The expression "new normal" has increasingly felt like a meaningless phrase. With each new shift in the experience of the novel coronavirus pandemic, what we thought we knew had to be relearned and what served as guidance or best practices often had to be re-scripted. Normalcy suggests consistency and predictability, neither of which has been experienced since March 2020.
And yet, things are beginning to feel different this time as the surge of infections caused by the Omicron variant of the virus peaked and has steadily and rapidly declined across the United States. Meanwhile, some parts of Asia are now dealing with their own Omicron outbreaks and pockets of rising cases in Europe continue to remind the world that this disease is not just going to disappear.
Nevertheless, public health officials tell us that we may be moving closer to an endemic phase of this viral nightmare, which offers the promise that COVID-19 may no longer dominate our lives in the way that it has.
On a personal level, I have noticed how things have been shifting, sometimes rapidly. Before the start of the pandemic I would often travel several times a month to lecture or lead workshops and retreats. During the first year of the pandemic I never stepped foot on an airplane, bus or subway car. For the first three months of the pandemic, I remained within a 5-mile radius of my friary, reaching that distance away only when I went running by myself.
Like millions of other people who were not categorized as frontline or essential workers, I became unwittingly cloistered, working and socializing remotely from home through Zoom and other technologies. I taught all my courses online, visited with family over Zoom, participated in "virtual happy hours" with friends and delivered dozens of lectures or workshops from the same chair in front of my computer.
Last spring, after being fully vaccinated, I boarded a plane for the first time in a year to visit my family in New York. I felt a sense of hope that perhaps the light at the end of the tunnel was in sight. But then a year of rising anti-vaccination sentiment, Delta and then Omicron waves of infections and roller-coaster-like mask mandate instructions and in-person gathering guidelines dimmed the brightness of what we had hoped could be a "new normal."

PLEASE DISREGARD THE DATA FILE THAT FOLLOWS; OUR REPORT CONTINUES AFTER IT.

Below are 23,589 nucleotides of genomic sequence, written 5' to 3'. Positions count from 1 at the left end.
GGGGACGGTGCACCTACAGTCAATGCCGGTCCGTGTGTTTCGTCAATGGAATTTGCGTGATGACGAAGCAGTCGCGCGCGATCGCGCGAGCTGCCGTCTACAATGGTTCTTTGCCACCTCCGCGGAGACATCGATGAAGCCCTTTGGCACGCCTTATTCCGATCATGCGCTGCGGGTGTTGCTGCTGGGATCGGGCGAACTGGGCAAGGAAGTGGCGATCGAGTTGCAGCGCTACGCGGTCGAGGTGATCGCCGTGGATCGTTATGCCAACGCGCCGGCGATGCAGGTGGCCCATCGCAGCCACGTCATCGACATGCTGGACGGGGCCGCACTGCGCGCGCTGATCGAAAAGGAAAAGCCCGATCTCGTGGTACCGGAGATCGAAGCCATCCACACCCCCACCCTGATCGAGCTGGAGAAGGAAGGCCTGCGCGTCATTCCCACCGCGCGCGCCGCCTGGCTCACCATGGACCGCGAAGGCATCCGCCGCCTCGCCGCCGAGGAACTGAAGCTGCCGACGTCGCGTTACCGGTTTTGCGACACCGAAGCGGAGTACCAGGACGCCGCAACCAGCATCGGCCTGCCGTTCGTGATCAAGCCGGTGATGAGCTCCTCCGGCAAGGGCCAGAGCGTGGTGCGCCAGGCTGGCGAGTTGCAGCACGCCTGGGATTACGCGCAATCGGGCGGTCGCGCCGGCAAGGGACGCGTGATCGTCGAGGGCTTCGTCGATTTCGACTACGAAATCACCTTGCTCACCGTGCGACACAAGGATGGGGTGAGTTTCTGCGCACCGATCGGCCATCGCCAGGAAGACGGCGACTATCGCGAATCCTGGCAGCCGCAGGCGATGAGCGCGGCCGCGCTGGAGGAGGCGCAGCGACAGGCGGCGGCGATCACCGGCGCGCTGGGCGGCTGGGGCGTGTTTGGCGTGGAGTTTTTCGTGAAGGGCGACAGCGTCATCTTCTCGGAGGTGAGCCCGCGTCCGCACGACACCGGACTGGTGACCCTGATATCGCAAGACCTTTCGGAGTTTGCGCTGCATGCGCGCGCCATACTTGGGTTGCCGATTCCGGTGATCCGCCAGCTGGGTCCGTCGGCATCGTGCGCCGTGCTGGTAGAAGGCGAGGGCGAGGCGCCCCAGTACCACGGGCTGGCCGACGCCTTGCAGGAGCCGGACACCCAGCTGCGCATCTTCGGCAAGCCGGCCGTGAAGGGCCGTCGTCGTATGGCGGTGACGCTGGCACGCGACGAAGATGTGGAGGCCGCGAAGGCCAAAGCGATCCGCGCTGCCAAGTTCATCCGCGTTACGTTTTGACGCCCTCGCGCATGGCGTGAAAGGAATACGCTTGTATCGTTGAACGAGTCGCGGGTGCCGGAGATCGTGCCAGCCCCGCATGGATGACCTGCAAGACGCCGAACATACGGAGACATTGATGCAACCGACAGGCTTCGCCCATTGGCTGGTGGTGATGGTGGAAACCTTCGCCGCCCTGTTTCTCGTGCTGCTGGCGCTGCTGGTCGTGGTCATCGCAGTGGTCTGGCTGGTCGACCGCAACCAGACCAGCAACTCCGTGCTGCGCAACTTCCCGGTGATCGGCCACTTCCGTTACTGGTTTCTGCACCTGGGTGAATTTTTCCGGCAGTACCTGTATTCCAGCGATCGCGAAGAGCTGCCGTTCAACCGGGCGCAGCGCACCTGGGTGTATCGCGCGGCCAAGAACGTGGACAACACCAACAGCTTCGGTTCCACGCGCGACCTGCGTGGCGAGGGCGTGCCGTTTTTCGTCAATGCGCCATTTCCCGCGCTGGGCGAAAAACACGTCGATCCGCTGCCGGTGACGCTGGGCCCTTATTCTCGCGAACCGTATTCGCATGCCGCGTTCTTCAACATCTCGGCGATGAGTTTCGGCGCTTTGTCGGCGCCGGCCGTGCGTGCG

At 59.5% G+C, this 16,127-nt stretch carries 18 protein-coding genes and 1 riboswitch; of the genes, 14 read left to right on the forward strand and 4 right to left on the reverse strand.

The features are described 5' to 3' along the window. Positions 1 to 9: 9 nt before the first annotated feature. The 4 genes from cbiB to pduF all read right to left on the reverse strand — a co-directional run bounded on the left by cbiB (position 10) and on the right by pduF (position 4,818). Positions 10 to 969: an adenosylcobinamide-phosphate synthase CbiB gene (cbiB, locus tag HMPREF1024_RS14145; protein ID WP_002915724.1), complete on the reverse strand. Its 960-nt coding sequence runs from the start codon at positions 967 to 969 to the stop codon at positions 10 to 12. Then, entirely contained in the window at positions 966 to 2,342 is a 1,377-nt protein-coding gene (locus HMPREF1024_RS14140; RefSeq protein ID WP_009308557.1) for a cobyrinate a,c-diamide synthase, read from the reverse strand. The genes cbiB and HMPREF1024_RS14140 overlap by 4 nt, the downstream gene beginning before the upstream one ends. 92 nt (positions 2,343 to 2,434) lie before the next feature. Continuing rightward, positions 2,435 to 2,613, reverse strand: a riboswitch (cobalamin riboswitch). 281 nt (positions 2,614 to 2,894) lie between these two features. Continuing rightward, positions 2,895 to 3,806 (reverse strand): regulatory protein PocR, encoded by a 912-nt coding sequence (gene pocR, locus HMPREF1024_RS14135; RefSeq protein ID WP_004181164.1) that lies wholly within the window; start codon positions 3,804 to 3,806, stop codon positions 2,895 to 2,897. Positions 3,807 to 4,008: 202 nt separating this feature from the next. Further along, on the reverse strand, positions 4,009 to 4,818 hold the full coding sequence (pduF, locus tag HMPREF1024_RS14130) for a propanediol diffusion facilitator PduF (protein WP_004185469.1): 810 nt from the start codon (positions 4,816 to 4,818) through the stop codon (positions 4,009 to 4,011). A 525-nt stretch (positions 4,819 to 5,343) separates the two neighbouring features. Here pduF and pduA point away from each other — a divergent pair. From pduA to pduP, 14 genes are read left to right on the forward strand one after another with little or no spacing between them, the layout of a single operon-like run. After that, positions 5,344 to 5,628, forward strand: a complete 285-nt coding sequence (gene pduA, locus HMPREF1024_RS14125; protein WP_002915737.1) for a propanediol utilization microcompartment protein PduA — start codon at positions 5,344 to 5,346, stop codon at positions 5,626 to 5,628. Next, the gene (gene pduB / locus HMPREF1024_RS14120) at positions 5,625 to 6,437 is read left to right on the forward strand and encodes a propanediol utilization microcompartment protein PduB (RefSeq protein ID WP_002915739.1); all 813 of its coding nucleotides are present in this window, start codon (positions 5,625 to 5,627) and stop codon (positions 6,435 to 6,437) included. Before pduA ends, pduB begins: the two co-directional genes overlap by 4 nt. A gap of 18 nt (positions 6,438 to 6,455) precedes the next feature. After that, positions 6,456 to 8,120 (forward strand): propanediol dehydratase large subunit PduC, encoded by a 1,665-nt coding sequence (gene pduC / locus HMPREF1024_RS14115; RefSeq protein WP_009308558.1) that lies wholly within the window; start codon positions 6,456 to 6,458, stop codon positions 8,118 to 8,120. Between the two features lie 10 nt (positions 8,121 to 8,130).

But here we are today, and something does feel different. While I am still occasionally meeting or presenting virtually, most speaking engagements are taking place in person and with minimal or no social distancing in venues. Masking in some settings is still common, but decreasingly consistent. Larger gatherings of people are more commonplace.
For example, I just returned home from the Los Angeles Religious Education Congress, which ordinarily is one of the largest Catholic gatherings in the United States with tens of thousands of participants assembled annually at the Anaheim Convention Center. While in-person attendance this year was only several thousand, which was noticeably lighter than usual, it was a joy to be with so many people in the convention rooms and exhibit hall to pray, learn and socialize. Everyone I spoke with was excited to be back and looked forward to next year’s gathering, hoping that it would return to its typical size as the pandemic continued to ease up.
Experiences in recent weeks that in many ways resembled those of pre-pandemic times have me thinking about what it means to live in another "new normal," one that I pray may usher in a safer and less-stressful time for all. Adjusting to this return of regular in-person activities and more-frequent travel has given me reason to step back and reflect on what is needed in order to cope better with the world as it changes. Here are some of the things I have been thinking about.